Preface Alex Johnstone, University of Glasgow, Scotland Macro, submicro and symbolic representations, and the relationship between them: Key models in chemical education John K. Gilbert, The University of Reading UK and David F. Treagust, Curtin University of Technology, Australia Section A: The challenges faced in teaching and learning about the representational triplet Introduction Chapter1. Learning at the submicro level: Structural representations Bob Bucat, University of Western Australia and Mauro Mocerino, Curtin University of Technology, Australia. Chapter 2. Micro-macro thinking in chemical education: why and how to escape Berry van Berkel, Albert Pilot, Astrid M. W. Bulte, University of Utrecht, The Netherlands Chapter 3. Towards a better utilisation of diagrams in research into the use of representative levels in chemical education Maurice Cheng, University of Hong Kong and John K. Gilbert, The University of Reading,UK Chapter 4. Learning at the symbolic level Keith Taber, University of Cambridge,UK. Section B: Improving existing pedagogy in respect of the triplet relationship Introduction Chapter 5. Learning at the macro level: The role of practical work Georgios Tsaparlis,University of Ioannina, Greece Chapter 6. Linking the macroscopic, sub-microscopic, and symbolic levels: The use of inorganic qualitative analysis. Kim Chwee Daniel Tan, Nanyang Technological University, Ngoh Khang Goh, Lian Sai Chia, National Institute of Education, Singapore, David F. Treagust, Curtin University of Technology, Australia. Chapter 7. The efficacy of an alternative instructional programme designed to enhance secondary school students' competence in the triplet relationship David F. Treagust andA.L.Chandrasegaran, Curtin University of Technology, Australia Chapter 8. Linking the submicro and symbolic levels: Diagrams Bette Davidowitz, University of Cape Town, South Africa, and Gail Chittleborough, Deakin University, Australia Section C:Classroom solutions to the challenges posed by the triplet relationship Introduction Chapter 9. Structure - property relations between macro and sub-micro representations: relevant meso-levels in authentic tasks Albert Pilot, Marijn R. Meijer, Astrid A.M. Bulte, University of Utrecht, The Netherlands Chapter 10. Historical material in micro-macro thinking: Conceptual change in chemistry education and in the history of chemistry. Lars Scheffel, Wiebke Brockmeier, Ilka Parchmann, University of Oldenburg, Germany Chapter 11. The roles of multimedia in the teaching and learning of the triplet relationship in chemistry Mei-Hung Chiu and Hsin-Kai Wu, National Taiwan Normal University, Taiwan Chapter 12. The application of a 'model of modelling' to illustrate the importance of metavisualization in respect of the three levels of represention Rosaria Justi, University of Minas Gerais, Brazil, John K. Gilbert, The University of Reading, UK, and Poliana F.M. Ferreira, University of Minas Gerais, Brazil Chapter 13. Action research to promote the formation of linkages by chemistry students between the macro, submicro, and symbolic representational levels Vesna Ferk Savec, Irena Sajovic, Katarina S. Wissiak Grm, University of Ljubljana, Slovenia Section D: Towards a synthesis Introduction Chapter 14. Towards a coherent model for macro, submicro and symbolic representation in chemical education John K.Gilbert, The University of Reading, UK, David F. Treagust,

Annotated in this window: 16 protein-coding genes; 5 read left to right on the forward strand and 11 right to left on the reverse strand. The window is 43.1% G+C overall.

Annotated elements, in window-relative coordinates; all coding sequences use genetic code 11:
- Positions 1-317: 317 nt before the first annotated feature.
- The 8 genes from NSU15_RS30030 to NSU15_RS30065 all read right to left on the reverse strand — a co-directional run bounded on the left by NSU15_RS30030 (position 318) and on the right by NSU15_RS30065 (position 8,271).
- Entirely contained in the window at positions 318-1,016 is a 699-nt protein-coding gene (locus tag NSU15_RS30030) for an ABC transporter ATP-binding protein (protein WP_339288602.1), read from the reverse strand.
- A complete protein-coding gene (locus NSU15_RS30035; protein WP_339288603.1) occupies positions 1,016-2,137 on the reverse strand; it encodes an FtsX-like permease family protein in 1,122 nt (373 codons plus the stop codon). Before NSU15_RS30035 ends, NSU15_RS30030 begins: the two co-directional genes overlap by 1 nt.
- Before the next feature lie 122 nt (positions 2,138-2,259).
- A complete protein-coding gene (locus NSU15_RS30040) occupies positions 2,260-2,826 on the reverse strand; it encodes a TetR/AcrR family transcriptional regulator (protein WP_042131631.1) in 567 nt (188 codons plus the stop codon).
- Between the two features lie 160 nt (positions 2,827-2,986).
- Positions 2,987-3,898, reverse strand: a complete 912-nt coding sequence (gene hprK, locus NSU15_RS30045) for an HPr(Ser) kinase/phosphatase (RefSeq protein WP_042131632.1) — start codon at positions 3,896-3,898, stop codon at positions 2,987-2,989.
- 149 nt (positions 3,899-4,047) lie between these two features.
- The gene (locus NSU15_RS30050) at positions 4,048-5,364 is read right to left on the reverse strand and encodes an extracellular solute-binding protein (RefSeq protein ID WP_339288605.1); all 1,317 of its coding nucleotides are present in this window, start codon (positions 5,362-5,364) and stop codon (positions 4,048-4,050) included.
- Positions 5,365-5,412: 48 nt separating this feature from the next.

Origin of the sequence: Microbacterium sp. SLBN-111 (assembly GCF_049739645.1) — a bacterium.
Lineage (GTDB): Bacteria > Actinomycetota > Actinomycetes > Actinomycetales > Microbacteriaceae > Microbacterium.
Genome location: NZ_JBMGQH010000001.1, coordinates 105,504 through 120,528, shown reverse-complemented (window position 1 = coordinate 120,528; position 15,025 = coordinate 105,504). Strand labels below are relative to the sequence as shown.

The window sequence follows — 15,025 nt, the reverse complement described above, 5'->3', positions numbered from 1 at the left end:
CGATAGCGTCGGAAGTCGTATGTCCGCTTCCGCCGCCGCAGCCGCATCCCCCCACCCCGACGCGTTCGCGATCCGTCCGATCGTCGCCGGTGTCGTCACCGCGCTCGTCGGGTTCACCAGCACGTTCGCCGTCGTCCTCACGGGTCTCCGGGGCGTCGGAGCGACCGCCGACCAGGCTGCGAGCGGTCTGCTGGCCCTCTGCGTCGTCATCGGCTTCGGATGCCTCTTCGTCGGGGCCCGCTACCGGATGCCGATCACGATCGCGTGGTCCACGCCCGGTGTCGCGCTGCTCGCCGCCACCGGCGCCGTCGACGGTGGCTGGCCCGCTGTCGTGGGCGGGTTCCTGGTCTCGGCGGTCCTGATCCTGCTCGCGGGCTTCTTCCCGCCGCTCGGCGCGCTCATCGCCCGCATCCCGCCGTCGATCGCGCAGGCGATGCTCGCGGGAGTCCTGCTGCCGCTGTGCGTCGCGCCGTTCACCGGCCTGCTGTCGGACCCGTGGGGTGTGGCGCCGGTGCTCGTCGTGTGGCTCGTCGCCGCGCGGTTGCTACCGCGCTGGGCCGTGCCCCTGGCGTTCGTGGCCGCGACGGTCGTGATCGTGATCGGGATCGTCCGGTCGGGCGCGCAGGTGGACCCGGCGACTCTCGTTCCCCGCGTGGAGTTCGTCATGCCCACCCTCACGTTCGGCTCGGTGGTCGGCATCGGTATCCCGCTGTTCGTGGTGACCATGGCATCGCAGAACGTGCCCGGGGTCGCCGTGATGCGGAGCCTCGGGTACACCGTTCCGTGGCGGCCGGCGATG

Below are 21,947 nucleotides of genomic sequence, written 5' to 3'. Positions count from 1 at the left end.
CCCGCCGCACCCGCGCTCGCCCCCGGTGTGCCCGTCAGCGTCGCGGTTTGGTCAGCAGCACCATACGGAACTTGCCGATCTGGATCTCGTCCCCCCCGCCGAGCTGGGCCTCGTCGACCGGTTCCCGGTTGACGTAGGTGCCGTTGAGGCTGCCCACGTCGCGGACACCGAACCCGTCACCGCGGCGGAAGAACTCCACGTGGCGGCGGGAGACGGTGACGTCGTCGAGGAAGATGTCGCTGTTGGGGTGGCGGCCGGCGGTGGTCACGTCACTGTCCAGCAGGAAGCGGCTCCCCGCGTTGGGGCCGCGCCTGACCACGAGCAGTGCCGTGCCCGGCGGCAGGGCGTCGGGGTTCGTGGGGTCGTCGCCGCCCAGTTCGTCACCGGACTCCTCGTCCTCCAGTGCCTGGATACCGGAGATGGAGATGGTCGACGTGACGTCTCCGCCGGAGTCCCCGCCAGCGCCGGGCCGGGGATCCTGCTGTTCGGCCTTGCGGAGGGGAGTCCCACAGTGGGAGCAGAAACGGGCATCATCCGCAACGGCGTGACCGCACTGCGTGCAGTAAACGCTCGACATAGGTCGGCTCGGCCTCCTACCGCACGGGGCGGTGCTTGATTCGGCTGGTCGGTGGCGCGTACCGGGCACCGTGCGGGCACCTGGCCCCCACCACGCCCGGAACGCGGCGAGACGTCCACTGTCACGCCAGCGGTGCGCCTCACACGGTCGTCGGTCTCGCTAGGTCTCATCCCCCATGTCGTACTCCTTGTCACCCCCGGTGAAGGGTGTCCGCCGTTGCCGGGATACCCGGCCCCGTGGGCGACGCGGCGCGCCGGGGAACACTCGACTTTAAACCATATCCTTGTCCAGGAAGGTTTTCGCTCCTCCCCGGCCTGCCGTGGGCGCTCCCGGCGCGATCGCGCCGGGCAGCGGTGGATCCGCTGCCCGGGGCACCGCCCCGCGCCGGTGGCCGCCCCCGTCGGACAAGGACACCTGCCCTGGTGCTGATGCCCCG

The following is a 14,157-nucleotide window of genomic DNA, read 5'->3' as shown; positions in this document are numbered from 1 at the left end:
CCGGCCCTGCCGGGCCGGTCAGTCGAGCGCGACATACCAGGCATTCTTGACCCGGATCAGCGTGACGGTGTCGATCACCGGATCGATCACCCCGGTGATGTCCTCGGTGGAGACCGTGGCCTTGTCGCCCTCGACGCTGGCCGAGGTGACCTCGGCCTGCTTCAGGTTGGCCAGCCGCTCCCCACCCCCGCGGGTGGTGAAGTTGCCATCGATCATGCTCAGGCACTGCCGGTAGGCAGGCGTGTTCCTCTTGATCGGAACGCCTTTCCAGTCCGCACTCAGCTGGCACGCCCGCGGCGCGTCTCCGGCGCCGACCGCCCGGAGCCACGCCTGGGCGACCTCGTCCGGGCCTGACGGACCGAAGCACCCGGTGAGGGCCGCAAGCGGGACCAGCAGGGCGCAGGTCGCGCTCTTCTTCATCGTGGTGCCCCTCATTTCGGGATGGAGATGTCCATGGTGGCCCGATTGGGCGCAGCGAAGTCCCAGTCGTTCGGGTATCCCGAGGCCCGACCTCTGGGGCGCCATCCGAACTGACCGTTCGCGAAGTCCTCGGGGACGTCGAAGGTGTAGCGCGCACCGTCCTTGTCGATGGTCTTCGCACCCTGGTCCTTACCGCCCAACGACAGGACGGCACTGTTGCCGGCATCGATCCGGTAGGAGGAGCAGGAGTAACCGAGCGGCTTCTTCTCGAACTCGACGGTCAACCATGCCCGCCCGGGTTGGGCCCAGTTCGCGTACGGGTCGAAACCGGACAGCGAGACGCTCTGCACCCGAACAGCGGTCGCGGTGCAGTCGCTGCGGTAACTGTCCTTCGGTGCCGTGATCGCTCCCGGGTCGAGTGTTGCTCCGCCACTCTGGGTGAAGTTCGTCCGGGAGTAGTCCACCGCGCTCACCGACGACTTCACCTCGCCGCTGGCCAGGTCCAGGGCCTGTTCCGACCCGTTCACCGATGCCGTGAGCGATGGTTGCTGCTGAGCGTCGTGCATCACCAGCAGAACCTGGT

Chemistry seeks to provide qualitative and quantitative explanations for the observed behaviour of elements and their compounds. Doing so involves making use of three types of representation: the macro (the empirical properties of substances); the sub-micro (the natures of the entities giving rise to those properties); and the symbolic (the number of entities involved in any changes that take place). Although understanding this triplet relationship is a key aspect of chemical education, there is considerable evidence that students find great difficulty in achieving mastery of the ideas involved. In bringing together the work of leading chemistry educators who are researching the triplet relationship at the secondary and university levels, the book discusses the learning involved, the problems that students encounter, and successful approaches to teaching. Based on the reported research, the editors argue for a coherent model for understanding the triplet relationship in chemical education.
Addresses to key aspect of chemical education
Reviews of evidence of student problems in learning
Discussion of chemistry curriculum
Includes case studies of successful teaching methods
Discusses innovative approaches to teaching